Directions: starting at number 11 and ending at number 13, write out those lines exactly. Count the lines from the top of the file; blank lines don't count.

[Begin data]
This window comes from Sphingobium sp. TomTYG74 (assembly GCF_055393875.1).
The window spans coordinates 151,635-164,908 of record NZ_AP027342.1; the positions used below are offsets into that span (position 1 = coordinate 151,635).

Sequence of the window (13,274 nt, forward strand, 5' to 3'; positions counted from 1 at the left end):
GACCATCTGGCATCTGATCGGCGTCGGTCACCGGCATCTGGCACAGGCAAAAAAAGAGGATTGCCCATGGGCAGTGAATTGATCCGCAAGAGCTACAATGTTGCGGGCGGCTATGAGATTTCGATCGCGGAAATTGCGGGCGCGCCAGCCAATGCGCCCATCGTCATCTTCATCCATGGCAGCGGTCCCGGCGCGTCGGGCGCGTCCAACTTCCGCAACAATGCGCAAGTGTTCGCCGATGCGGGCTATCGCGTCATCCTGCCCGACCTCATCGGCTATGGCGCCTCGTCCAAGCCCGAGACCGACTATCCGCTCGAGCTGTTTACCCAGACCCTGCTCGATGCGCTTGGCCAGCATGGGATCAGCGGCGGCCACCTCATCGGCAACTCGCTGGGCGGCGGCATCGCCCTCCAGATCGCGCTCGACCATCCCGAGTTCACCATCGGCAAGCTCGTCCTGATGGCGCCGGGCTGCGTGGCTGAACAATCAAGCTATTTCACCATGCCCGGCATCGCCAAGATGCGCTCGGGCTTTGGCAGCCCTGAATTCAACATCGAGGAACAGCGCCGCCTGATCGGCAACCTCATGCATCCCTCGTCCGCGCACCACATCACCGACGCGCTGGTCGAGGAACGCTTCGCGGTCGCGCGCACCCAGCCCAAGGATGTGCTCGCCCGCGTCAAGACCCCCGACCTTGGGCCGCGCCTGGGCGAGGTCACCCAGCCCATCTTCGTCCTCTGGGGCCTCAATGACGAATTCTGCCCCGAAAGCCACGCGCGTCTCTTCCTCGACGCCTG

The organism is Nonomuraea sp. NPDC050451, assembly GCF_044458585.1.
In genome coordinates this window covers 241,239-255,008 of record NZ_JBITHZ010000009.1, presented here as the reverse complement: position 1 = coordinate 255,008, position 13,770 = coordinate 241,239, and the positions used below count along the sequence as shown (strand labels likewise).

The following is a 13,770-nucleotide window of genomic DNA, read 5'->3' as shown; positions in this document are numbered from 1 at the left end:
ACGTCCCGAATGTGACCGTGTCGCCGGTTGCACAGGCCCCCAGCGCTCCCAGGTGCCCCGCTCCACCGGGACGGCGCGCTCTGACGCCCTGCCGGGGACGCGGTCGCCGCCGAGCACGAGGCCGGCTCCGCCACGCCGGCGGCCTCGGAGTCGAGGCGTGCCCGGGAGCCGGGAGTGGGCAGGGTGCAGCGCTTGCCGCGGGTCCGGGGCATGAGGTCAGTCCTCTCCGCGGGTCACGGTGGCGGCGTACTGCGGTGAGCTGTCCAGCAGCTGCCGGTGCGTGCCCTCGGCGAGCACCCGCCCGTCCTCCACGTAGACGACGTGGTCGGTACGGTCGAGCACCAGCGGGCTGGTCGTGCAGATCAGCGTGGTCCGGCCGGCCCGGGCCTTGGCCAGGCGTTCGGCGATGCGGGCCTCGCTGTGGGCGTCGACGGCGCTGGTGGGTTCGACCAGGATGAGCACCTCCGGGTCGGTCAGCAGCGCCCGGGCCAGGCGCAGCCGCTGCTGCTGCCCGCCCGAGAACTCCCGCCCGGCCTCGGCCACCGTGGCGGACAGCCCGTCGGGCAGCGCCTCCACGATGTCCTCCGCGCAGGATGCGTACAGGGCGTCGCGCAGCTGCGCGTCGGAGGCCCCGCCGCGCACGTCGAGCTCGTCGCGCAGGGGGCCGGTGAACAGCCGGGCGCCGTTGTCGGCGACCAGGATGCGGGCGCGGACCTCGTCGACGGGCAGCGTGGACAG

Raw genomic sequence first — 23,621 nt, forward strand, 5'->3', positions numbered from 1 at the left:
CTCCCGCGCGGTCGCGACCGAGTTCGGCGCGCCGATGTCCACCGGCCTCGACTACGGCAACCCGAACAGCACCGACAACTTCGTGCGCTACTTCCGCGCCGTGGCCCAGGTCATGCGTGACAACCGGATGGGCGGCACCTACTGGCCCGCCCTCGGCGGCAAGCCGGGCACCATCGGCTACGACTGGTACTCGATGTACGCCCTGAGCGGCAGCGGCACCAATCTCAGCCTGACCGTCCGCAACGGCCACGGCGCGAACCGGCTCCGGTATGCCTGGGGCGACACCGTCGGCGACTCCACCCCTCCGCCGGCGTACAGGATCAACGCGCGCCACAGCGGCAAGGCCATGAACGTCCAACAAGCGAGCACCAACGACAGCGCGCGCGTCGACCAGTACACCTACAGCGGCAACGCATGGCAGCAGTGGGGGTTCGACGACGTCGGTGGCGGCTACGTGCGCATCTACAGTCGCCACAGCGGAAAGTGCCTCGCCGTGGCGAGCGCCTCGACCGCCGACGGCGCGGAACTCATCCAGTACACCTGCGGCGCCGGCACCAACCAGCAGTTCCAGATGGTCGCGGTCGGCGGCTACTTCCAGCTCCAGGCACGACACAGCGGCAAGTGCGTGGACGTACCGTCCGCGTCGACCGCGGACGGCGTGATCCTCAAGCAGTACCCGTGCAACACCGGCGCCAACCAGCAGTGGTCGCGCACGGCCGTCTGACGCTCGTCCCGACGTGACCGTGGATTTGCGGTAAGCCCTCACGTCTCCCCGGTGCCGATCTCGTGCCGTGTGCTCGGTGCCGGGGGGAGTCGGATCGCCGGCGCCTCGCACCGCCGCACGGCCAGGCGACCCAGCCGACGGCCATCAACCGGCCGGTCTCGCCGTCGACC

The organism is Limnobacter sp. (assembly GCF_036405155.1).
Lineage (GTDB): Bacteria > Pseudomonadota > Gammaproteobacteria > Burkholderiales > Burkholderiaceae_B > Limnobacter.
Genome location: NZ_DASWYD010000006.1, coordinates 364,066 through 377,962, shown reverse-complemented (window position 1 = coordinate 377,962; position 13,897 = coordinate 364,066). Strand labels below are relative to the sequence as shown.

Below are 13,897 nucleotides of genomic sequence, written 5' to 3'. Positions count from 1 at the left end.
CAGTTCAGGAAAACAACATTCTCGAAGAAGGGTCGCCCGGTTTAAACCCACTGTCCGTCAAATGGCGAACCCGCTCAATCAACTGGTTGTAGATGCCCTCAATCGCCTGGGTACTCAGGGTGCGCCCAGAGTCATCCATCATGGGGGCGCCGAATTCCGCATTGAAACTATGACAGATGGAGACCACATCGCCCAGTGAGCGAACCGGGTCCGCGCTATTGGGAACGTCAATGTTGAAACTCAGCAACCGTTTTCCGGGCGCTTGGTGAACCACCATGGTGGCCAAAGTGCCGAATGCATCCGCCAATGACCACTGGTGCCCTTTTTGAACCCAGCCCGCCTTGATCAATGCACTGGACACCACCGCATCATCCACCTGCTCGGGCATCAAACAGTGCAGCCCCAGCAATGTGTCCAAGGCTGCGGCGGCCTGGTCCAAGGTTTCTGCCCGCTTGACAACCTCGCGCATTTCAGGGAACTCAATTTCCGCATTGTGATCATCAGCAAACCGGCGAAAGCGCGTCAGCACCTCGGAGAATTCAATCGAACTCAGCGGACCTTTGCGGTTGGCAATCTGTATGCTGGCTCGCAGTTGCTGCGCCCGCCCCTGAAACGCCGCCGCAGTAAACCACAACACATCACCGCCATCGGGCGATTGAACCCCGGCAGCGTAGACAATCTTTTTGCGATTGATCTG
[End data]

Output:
The organism is Limnobacter sp. (assembly GCF_036405155.1).
Lineage (GTDB): Bacteria > Pseudomonadota > Gammaproteobacteria > Burkholderiales > Burkholderiaceae_B > Limnobacter.
Genome location: NZ_DASWYD010000006.1, coordinates 364,066 through 377,962, shown reverse-complemented (window position 1 = coordinate 377,962; position 13,897 = coordinate 364,066). Strand labels below are relative to the sequence as shown.